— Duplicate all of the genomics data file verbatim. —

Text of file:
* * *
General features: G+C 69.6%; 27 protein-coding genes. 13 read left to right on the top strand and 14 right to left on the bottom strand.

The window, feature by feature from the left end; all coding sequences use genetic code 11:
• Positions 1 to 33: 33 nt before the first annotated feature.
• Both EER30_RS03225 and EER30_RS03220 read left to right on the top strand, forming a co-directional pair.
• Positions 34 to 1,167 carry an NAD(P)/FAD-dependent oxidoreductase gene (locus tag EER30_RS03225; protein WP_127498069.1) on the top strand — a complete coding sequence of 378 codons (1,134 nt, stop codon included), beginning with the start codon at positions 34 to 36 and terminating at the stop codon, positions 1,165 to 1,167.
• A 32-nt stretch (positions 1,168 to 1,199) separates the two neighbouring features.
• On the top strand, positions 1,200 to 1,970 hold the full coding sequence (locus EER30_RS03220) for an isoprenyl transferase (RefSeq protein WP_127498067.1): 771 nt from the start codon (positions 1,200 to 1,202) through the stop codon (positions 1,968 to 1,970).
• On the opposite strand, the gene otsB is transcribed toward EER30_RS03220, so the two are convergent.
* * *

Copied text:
General features: G+C 69.6%; 27 protein-coding genes. 13 read left to right on the top strand and 14 right to left on the bottom strand.

The window, feature by feature from the left end; all coding sequences use genetic code 11:
• Positions 1 to 33: 33 nt before the first annotated feature.
• Both EER30_RS03225 and EER30_RS03220 read left to right on the top strand, forming a co-directional pair.
• Positions 34 to 1,167 carry an NAD(P)/FAD-dependent oxidoreductase gene (locus tag EER30_RS03225; protein WP_127498069.1) on the top strand — a complete coding sequence of 378 codons (1,134 nt, stop codon included), beginning with the start codon at positions 34 to 36 and terminating at the stop codon, positions 1,165 to 1,167.
• A 32-nt stretch (positions 1,168 to 1,199) separates the two neighbouring features.
• On the top strand, positions 1,200 to 1,970 hold the full coding sequence (locus EER30_RS03220) for an isoprenyl transferase (RefSeq protein WP_127498067.1): 771 nt from the start codon (positions 1,200 to 1,202) through the stop codon (positions 1,968 to 1,970).
• On the opposite strand, the gene otsB is transcribed toward EER30_RS03220, so the two are convergent.